[Rome: Petrus de Turre, 1490. Copper-engraved map, in very good condition apart from expert repairs to left and right lower corners. A highly important and elegant map from the second edition of the 'Rome Ptolemy' This map is one of the earliest and most important printed maps of France and Belgium, being one of the trapezoidal tabulae , or regional maps of the Classical world, contained in the 1490 edition of Ptolemy's Cosmographia .. The image embraces an areas extending from southern England down to the Mediterranean. France is shown traversed by major rivers, and curiously features an exaggerated mountain range linking the Pyrenees with the Alps. It is most fascinating as one of the last Classical-medieval maps of France and Belgium, before the advent of modern surveying techniques would dramatically modify the cartographic appearance of the region. As part of the 1490 'Rome Ptolemy', this map was printed from the same plates used for the first edition of 1478. R.A. Skelton stated that the 1490 edition was issued 'in response to the geographical curiosity aroused by the Portuguese entry into the Indian Ocean', with Bartholemew Dias's rounding of the Cape of Good Hope in 1488 (Skelton, p.X), and appropriately Christopher Columbus heavily annotated a copy of the 1478 edition. The 'Rome Ptolemy' maps occupy an extremely important place in the history of early printing, and the story of their genesis is most fascinating. It begins with Conrad Swenheym, who is widely thought to have been present at the birth of printing while an apprentice of Johann Guttenberg. After Mainz was sacked in 1462, Swenheym fled south to Italy and arrived at the Benedictine monastery of Subiaco, likely at the suggestion of the great humanist and cartographer Cardinal Nicholas of Cusa. In 1464-5, Swenheyn, in partnership with another German émigré, Arnold Pannartz, introduced the first printing press to Italy. Over the next few years, Pope Paul II was to become so enthusiastic about the new medium that he liquidated scriptoria and commissioned several newly established printers to publish vast quantities of religious and humanist texts. In 1467, Swenheym and Pannartz moved to Rome under the Pope's patronage where they printed over fifty books from their press at the Massimi Palace. Unfortunately, when the pope died in 1471, the new pontiff Sixtus IV disavowed the numerous unpaid orders of his predecessor. In this new climate, Swenheym and Pannartz elected to move away from mass printing and to rededicate their efforts to creating the first printed illustrated edition of Ptolemy's Cosmographia, a work which was one of the greatest sensations of the Italian renaissance. By 1474 this immensely challenging endeavor was well under way, and Swenheym is recorded as having trained "mathematicians" to engrave maps on copper. They did, however have competition in the form of Taddeo Crivelli of Bologna, who was determined to be the first to the goal, even allegedly poaching one of Swenheym's employees who was privy to the project in Rome. Crivelli raced to complete the project, while Swenheym painstakingly guided the quality of his work, an endeavor slowed by the death of Pannartz in the plague of 1476. Crivelli's work was finally published on June 29th, 1477, making it the first printed Cosmography and the first ever set of engraved maps. Swenheym died in 1577, and the project was taken up by Arnold Buckinck, originally from Cologne, who saw the project to completion on October 10, 1478. While it may not have been the first printed edition, Rodney Shirley notes that 'The copper plates engraved at Rome ... [were] much superior in clarity and craftsmanship to those of the 1477 Bologna edition ... Many consider the Rome plates to be the finest Ptolemaic plates produced until Gerard Mercator engraved his classical world atlas in 1578' (Shirley p.3). Swenheym's close supervision of his engravers saw that 'The superior craftsmanship of the engraved maps in the Rome edition, by comparison with those of the [1477] Bologna edition, is conspicuous and arresting. The cleanliness and precision with which the geographical details are drawn; the skill with which the elements of the map are arranged according to their significance, and the sensitive use of the burin in working the plates - these qualities ... seem to point to the hand of an experienced master, perhaps from North Italy' (Skelton, p.VIII). A number of authorities have suggested a principal engraver from either Venice or Ferrara. Another aspect of these maps which stands out is the fine Roman letters used for the place names on the plates. In an apparently unique experiment, these letters were not engraved with a burin but punched into the printing plate using metal stamps or dies. These fine prints represent a milestone in the medium, being some of the earliest successful intaglio engravings, quite apart from their undeniable cartographic importance. While the artists who carried out Swenheym's vision will likely never be known, they produced the most important and artistically virtuous printed maps of the fifteenth-century. Upon the publication of the Rome Ptolemy, a frustrated Crivelli saw potential clients abandon his edition in favour of its superior rival. Petrus de Turre (Pietro de la Torre) purchased these same plates and on November 4th, 1490 first used them to print a second Rome edition, of which this map was a part. The plates had remained in excellent condition and the original sharpness and quality was preserved. This map remains one of the most historically important and visually striking images of France and Belgium available to collectors. Cf. BMC IV , p.133; Campbell, The Earliest Printed Maps , pp.131-133; Destombes, Catalogue des Cartes gravées au XVe siècle , 41(1); cf. Goff, P-1086; cf. Hain, 13541; Indice Generale , 8128; cf. Klebs, Incunabula, 812.7; cf. Proctor, 3966; cf. Sabin, Ptolemy , 66474; cf. Sander, 5976; Shirley, The Mapping of the World , 4; cf. Skelton, Claudius Ptolomaeus Cosmographia Rome 1478, p.XIII; cf. Stevens, Ptolemy's Geography , 42; cf. Stilwell, P-992.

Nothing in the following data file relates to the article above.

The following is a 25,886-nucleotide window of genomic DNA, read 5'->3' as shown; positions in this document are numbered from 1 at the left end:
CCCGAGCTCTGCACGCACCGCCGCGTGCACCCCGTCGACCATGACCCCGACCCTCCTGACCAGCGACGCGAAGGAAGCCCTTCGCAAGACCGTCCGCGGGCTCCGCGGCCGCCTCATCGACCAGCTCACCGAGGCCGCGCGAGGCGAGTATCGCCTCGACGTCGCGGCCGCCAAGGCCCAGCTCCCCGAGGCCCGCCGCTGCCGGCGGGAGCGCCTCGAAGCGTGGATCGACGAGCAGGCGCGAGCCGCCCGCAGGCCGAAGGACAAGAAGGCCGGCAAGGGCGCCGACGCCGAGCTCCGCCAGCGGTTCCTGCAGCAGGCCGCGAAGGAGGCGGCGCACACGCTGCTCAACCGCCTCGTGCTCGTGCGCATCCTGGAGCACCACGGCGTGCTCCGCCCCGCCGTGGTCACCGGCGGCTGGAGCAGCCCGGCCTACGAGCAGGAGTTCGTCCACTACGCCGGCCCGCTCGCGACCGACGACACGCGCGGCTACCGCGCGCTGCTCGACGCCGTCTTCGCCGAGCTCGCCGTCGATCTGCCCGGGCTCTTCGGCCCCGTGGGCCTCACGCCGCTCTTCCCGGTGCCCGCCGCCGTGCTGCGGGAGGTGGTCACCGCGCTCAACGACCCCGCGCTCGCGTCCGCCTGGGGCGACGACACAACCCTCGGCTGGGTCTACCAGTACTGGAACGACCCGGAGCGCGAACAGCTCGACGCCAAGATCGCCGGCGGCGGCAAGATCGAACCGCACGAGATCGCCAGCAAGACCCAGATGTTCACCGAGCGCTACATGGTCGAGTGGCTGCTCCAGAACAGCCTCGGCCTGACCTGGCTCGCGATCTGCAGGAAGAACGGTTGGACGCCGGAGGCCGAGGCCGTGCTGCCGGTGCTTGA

$3500.00